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International Activities and the US National Science Foundation

bridges vol. 20, December 2008/ Feature Articles

By Shireen Yousef and Jennifer Slimowitz Pearl

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Stronger together.

William Hase, professor of chemistry at Texas Tech University, is the principal investigator for a National Science Foundation Partnerships for International Research and Education (PIRE) grant, which builds collaborations with scientists in Europe to solve research problems in theoretical and computational chemistry.  His co-principal investigators are John Tully at Yale University, Theresa Windus at Iowa State University, and Yu Zhuang at Texas Tech University, and they are collaborating with researchers at the University of Vienna in Austria, the University of Pisa in Italy, and the University of Santiago de Compostela in Spain.


{access view=guest}Access to the full article is free, but requires you to register. Registration is simple and quick – all we need is your name and a valid e-mail address. We appreciate your interest in bridges.{/access} {access view=!guest} The world-class group of researchers at the University of Vienna involved in the project is led by Professor Hans Lischka.  While the U.S. team's expertise lies in developing algorithms to choose initial conditions for reactants to represent actual experimental data and then simulating the reaction's atomic-level motions, Lischka's team excels in including excited states for the electrons in the simulations.  The methodology is based on previous work by the Hase and Tully research groups.  The entire international PIRE team is able to leverage complementary expertise to develop simulation software and solve problems that no one group could solve on its own.

When asked about exciting components of his research collaboration, Dr. Hase referred to the 2008 "Junior Summer Abroad" Research Program in Europe. Through this program, five US undergraduate students spent eight weeks collaborating with researchers from the University of Vienna and other institutions to develop and apply algorithms and software for simulating reactions with organic materials that involve transitions between electronic states.  The students were mentored by US and European graduate students and postdoctoral researchers, as well as the US and European PIRE faculty.  The undergraduate students were enthusiastic about the program and wished that they - instead of the five new students - could participate again in the summer of 2009! In evaluating the 2008 Summer Program, one of the students wrote: "I really like interacting with a diverse group of students and faculty.  The amount of new information that I learned about chemistry was very large.  Overall, this is definitely a worthwhile program and a great way to spend the summer and be exposed to scientific research."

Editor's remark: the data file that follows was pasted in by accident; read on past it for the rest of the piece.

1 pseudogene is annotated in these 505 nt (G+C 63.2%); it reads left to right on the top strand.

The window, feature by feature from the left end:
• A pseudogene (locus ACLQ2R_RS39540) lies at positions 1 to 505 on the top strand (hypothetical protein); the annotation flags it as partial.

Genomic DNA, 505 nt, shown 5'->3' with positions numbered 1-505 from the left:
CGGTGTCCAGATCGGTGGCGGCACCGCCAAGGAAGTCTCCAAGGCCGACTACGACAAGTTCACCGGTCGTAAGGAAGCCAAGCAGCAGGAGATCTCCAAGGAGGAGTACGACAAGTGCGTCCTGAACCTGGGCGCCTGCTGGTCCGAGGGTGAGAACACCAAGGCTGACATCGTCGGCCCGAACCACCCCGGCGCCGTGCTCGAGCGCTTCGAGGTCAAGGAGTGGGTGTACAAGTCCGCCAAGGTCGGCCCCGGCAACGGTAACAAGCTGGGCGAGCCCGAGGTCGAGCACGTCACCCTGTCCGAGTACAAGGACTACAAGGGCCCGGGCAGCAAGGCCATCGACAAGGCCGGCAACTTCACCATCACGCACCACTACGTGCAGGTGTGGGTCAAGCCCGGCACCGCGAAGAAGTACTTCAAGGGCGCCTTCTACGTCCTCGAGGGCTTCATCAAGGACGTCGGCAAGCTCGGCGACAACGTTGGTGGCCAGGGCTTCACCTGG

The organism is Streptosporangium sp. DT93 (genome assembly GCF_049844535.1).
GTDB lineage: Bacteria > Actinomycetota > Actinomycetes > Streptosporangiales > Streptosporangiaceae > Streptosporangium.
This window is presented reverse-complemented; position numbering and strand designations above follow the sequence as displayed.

More information about this PIRE project can be found here .  

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Left to right: Jaclyn Adkins (Northwest Missouri State University), Robert Harris (Wofford College), Joshua Kretchmer (University of California at Berkeley), Hans Lischka (Vienna host), Jason Soo Hoo (Siena College), Mario Barbatti (Vienna host), Erica Raheja (University of South Carolina).


Dr. Hase's story describes one of many US-Austria scientific research collaborations.  The global community in which we live requires that researchers collaborate in teams with members from many disciplines, many nations, and many cultural backgrounds. With support from the National Science Foundation (NSF), scientists, engineers, students, and postdoctoral fellows have been able to cooperate with partners in Austria and other countries to enhance their research programs.

NSF has recently posted a new call for proposals for the PIRE program that supports Dr. Hase's project.  The PIRE program has three objectives:  to enhance research excellence via international partnerships and collaboration;  to promote the development of a diverse, globally engaged US scientific and engineering workforce; and to strengthen the capacity of US institutions to engage in and benefit from international research and education collaborations. The new competition has a pre-proposal deadline of February 26, 2009, and the solicitation can be found here.

This article provides a brief description of the NSF and the current funding of NSF activities with Austria.  It also indicates possible mechanisms for US researchers to request NSF funding to support collaborations with researchers in Austria and other countries, and details the activities of the NSF overseas offices.


NSF - a brief description